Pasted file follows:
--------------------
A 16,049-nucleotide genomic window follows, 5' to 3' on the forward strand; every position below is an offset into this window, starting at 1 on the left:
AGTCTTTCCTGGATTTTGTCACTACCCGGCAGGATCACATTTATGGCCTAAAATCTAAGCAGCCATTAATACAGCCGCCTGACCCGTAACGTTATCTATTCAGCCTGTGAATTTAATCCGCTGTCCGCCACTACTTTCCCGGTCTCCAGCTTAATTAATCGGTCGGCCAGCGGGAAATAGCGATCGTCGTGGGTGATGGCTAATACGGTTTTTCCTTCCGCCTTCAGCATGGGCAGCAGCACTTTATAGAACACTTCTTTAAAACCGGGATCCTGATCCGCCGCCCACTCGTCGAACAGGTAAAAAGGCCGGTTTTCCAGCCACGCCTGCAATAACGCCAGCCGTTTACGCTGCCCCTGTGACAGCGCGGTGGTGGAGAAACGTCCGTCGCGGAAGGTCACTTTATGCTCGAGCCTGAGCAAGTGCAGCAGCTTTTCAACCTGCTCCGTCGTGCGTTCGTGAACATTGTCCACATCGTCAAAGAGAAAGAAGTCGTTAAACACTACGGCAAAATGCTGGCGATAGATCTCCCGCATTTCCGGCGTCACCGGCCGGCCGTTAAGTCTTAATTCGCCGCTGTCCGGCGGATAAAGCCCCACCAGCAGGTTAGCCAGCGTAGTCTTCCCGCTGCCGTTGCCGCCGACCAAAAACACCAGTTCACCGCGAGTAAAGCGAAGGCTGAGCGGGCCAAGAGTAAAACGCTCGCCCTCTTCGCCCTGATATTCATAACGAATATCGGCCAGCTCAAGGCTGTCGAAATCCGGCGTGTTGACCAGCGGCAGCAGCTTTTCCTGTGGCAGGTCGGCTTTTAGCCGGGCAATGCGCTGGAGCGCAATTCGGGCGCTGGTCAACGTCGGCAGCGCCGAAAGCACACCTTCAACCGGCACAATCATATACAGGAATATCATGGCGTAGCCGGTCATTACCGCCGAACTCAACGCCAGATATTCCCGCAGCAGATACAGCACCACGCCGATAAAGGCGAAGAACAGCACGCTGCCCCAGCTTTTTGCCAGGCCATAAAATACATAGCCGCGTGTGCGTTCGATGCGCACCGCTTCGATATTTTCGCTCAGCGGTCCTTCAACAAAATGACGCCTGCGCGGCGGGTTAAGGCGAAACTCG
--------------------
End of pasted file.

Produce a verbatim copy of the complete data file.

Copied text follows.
A 16,049-nucleotide genomic window follows, 5' to 3' on the forward strand; every position below is an offset into this window, starting at 1 on the left:
AGTCTTTCCTGGATTTTGTCACTACCCGGCAGGATCACATTTATGGCCTAAAATCTAAGCAGCCATTAATACAGCCGCCTGACCCGTAACGTTATCTATTCAGCCTGTGAATTTAATCCGCTGTCCGCCACTACTTTCCCGGTCTCCAGCTTAATTAATCGGTCGGCCAGCGGGAAATAGCGATCGTCGTGGGTGATGGCTAATACGGTTTTTCCTTCCGCCTTCAGCATGGGCAGCAGCACTTTATAGAACACTTCTTTAAAACCGGGATCCTGATCCGCCGCCCACTCGTCGAACAGGTAAAAAGGCCGGTTTTCCAGCCACGCCTGCAATAACGCCAGCCGTTTACGCTGCCCCTGTGACAGCGCGGTGGTGGAGAAACGTCCGTCGCGGAAGGTCACTTTATGCTCGAGCCTGAGCAAGTGCAGCAGCTTTTCAACCTGCTCCGTCGTGCGTTCGTGAACATTGTCCACATCGTCAAAGAGAAAGAAGTCGTTAAACACTACGGCAAAATGCTGGCGATAGATCTCCCGCATTTCCGGCGTCACCGGCCGGCCGTTAAGTCTTAATTCGCCGCTGTCCGGCGGATAAAGCCCCACCAGCAGGTTAGCCAGCGTAGTCTTCCCGCTGCCGTTGCCGCCGACCAAAAACACCAGTTCACCGCGAGTAAAGCGAAGGCTGAGCGGGCCAAGAGTAAAACGCTCGCCCTCTTCGCCCTGATATTCATAACGAATATCGGCCAGCTCAAGGCTGTCGAAATCCGGCGTGTTGACCAGCGGCAGCAGCTTTTCCTGTGGCAGGTCGGCTTTTAGCCGGGCAATGCGCTGGAGCGCAATTCGGGCGCTGGTCAACGTCGGCAGCGCCGAAAGCACACCTTCAACCGGCACAATCATATACAGGAATATCATGGCGTAGCCGGTCATTACCGCCGAACTCAACGCCAGATATTCCCGCAGCAGATACAGCACCACGCCGATAAAGGCGAAGAACAGCACGCTGCCCCAGCTTTTTGCCAGGCCATAAAATACATAGCCGCGTGTGCGTTCGATGCGCACCGCTTCGATATTTTCGCTCAGCGGTCCTTCAACAAAATGACGCCTGCGCGGCGGGTTAAGGCGAAACTCG